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Beat the Heat: Hottest NYC Rentals Near Parks

As the weather continues to heat up, New Yorkers flock to nearby parks to enjoy the beautiful summer sun. But escaping the concrete and tall towers is even easier when the green grass is only a few steps away! Here are three of the most luxurious rentals all conveniently located near some of New York's greatest parks.

Manhattan West’s Eugene Building is Now Complete

Manhattan West’s first rental building is now complete, on the market, and open to residents! The Eugene, located at 435 West 31st Street was developed by Brookfield Properties and Skidmore and stands 62 stories tall, and holds a total of 844 apartments ranging from studios to three-bedrooms, which are now welcoming residents.

Trading Up: Financial District's Most Expensive Rental Buildings

8 Spruce Street luxury apartments showcase great views of the city and water.

Manhattan’s Financial District has a rich history as the nation’s center of commerce. While this undeniable status remains true, this Lower Manhattan neighborhood is slowly regaining a reputation for luxury residential apartments. This five luxury buildings in particular feature some of Manhattan’s most stunning residences, and are among the neighborhood’s priciest.

What It's Like Living in Manhattan's Priciest Rentals

Views from a luxury apartment in Olympic Tower.

It’s been almost a year since we reported on the Pierre Hotel’s 39th floor apartment, that, at $500,000 per month, clocks in as New York’s priciest rental. Turns out, it’s also the second most expensive rental in the entire country. 2 East 61st Street is a 4,786 sq ft six-bedroom apartment that spans the entire 39th floor of the Pierre Hotel, which recently underwent $100 million in renovations.

Tribeca Time: 4 Luxury Rental Buildings in One of Manhattan's Most Loved Neighborhoods

Views of the balcony and Tribeca skyline from a 101 Warren Street luxury apartment.

Full of creative celebrities and lined with Manhattan’s last remaining cobblestone streets — not to mention a world-renowned film festivalTribeca’s luxury rentals offer plenty of style in one of the city’s coolest neighborhoods.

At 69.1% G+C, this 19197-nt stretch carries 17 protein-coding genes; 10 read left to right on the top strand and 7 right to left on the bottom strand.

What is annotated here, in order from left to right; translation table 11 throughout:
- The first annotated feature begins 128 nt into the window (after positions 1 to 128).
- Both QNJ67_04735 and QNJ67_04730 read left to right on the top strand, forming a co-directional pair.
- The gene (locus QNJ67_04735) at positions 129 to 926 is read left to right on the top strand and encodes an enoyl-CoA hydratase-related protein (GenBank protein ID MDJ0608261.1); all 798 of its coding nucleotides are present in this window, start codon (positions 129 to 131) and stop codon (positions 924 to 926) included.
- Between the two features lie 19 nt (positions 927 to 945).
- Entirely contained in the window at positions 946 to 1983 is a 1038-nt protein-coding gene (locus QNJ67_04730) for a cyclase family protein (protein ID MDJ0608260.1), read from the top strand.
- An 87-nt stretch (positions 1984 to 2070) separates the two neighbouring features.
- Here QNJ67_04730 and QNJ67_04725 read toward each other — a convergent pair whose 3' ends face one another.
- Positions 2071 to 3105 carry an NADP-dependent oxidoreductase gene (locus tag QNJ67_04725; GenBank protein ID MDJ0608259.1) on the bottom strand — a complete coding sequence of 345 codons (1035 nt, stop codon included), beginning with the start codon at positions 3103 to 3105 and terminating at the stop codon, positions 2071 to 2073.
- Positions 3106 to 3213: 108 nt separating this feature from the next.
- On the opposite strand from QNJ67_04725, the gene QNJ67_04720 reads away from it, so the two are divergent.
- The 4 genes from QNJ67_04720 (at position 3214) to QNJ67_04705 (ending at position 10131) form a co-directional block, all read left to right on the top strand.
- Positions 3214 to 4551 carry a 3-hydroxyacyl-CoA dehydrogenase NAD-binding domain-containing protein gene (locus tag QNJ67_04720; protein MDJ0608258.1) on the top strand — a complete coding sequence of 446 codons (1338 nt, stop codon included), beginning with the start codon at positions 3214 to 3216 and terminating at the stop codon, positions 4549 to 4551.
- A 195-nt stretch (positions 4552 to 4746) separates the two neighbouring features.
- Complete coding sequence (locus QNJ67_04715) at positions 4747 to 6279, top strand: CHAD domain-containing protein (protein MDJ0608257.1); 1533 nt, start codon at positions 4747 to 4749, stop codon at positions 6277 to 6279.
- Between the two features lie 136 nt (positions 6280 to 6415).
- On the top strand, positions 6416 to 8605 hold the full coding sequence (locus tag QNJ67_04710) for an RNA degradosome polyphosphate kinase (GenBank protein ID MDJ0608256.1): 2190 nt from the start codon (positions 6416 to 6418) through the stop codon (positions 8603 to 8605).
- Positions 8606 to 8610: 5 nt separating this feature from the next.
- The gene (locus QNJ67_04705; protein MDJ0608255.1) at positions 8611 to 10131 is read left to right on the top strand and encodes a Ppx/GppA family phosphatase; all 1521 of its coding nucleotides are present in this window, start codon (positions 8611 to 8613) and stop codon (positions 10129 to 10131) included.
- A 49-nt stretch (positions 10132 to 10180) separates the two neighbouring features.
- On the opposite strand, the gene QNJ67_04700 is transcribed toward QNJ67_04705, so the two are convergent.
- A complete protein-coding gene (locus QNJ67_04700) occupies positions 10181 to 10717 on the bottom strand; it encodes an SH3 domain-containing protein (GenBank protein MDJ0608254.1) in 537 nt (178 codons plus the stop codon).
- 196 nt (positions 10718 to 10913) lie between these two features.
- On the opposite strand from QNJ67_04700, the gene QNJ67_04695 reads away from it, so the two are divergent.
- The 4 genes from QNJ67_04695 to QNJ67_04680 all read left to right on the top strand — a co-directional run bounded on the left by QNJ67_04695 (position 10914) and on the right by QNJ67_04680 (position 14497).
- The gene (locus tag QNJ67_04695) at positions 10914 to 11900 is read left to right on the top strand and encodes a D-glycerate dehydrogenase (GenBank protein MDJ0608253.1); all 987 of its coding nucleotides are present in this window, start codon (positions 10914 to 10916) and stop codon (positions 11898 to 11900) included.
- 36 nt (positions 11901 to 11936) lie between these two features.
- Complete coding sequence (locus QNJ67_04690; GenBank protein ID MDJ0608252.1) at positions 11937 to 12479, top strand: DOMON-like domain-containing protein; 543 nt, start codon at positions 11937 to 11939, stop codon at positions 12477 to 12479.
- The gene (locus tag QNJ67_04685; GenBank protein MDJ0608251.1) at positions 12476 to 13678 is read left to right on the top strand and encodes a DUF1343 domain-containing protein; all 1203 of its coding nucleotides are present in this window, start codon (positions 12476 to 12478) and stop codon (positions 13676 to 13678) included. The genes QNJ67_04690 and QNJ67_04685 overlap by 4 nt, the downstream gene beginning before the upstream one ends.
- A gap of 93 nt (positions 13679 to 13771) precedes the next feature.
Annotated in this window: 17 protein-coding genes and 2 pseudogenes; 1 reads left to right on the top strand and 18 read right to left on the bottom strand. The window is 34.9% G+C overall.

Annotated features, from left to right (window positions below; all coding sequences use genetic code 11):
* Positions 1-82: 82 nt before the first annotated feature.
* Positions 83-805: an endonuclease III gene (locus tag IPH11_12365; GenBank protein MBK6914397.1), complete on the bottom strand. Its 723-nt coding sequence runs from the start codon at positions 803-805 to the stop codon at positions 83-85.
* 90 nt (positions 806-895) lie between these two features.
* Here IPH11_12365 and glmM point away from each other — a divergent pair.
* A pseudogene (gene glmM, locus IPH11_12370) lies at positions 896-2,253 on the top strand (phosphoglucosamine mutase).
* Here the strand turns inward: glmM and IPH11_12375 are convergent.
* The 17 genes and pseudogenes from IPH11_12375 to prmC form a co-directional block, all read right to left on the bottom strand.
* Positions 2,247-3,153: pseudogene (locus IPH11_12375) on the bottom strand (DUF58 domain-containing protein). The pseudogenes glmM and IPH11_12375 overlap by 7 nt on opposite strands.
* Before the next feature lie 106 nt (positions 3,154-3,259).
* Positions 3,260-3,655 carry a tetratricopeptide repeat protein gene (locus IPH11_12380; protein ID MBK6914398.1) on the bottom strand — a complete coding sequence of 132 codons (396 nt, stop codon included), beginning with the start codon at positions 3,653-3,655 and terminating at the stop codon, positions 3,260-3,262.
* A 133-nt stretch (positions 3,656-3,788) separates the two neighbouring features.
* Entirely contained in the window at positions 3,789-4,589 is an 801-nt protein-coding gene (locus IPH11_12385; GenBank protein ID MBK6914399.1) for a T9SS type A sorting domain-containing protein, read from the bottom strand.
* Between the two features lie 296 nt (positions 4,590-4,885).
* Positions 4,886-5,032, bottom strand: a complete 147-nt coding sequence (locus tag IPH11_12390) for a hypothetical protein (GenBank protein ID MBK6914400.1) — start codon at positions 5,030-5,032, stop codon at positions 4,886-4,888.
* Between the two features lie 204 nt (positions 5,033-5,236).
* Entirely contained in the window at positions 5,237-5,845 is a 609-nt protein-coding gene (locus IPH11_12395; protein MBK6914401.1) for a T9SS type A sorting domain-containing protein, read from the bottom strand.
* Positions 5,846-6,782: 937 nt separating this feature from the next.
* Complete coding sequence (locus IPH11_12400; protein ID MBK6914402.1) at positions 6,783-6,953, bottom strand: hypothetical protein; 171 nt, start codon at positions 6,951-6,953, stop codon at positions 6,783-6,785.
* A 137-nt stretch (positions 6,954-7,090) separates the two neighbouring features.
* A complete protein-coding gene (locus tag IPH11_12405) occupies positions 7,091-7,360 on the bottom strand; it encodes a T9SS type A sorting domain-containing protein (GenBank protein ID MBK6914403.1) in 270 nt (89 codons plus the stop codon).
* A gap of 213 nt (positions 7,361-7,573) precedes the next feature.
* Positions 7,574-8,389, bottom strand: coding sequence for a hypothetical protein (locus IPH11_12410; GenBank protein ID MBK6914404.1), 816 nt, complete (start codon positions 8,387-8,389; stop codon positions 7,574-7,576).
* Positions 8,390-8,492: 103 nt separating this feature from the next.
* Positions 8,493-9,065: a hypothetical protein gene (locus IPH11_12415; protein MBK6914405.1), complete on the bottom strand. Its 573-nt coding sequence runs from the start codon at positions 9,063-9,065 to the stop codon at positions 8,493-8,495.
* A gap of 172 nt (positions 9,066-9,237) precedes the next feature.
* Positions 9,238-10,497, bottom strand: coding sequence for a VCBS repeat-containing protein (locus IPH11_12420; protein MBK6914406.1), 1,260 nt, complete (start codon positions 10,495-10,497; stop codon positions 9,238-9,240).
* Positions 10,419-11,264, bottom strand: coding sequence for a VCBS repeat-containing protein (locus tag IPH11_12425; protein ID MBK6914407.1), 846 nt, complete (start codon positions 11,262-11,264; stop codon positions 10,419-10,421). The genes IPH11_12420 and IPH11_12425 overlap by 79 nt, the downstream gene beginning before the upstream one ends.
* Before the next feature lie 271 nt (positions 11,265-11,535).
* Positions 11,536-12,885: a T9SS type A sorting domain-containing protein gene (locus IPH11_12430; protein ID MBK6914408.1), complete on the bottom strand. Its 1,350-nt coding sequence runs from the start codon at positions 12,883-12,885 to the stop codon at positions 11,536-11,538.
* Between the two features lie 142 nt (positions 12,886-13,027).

New Trends: International Luxury for International Renters

Airbnb

It’s a well known fact that international investors play a huge role in Manhattan’s real estate scene, especially in the ultra-luxury sector — but as it turns out, international tenants make up a significant part of the luxury rental market too. In general, the Manhattan housing market is dominated by rentals, with condos and co-ops taking a backseat, and with a brilliant run of new constructions, the luxury sector in particular has grown consistently.

Rent a Villa Via Luxury Retreats

A Spa Room at The Club at 4705 Center Boulevard in Long Island City

A sauna in The Club at 4705 Center Boulevard in Long Island City.

The startup company Luxury Retreats offers vacation rentals complete with some luxurious perks. In 1999, Joe Poulin founded what has been dubbed Airbnb for the 1 percent, Luxury Retreats, which lists vacation mansions and apartments with prices often exceeding $1,000 per night, reports the Real Deal.

Resourceful and Entrepreneurial Millennials Look to Rentals

millennial renting trends - luxury rentals manhattan

It seems that buying is no longer the best option....or that’s what Millennials in Manhattan seem to think. While many young professionals in New York can afford to put a down payment on a six-figure apartment, they are choosing to rent instead. According to the Observer, “With their increasingly mobile jobs and lifestyles successful New Yorkers in their 20s and 30s are shying away from making a commitment to one city, let alone one apartment. And despite Manhattan’s astronomical rents, it’s costlier still to buy here with the average Manhattan apartment now going for $1.73 million, a record high.”

Warm February Weather Creates an Even Warmer Market

Warm temps bolsterd the Manhattan rental apartment marketFebruary is traditionally the slowest month of the year in Manhattan real estate, a month known for giving renters a chance to find deals. In Februaries past, landlords offered more concessions in order to stimulate demand. This year, the opposite happened. Even given the context of low inventory, few new apartments coming on the market, and high demand, February still exceeded expectations for apartments in every Manhattan neighborhood. Landlords cut back on concessions and raised rents, and the high temperatures brought out far more renters than expected; the high volume of activity far surpassed traditional winter levels. If this is any indication, rents for apartments in Manhattan will keep rising in the spring, the busiest season of the year.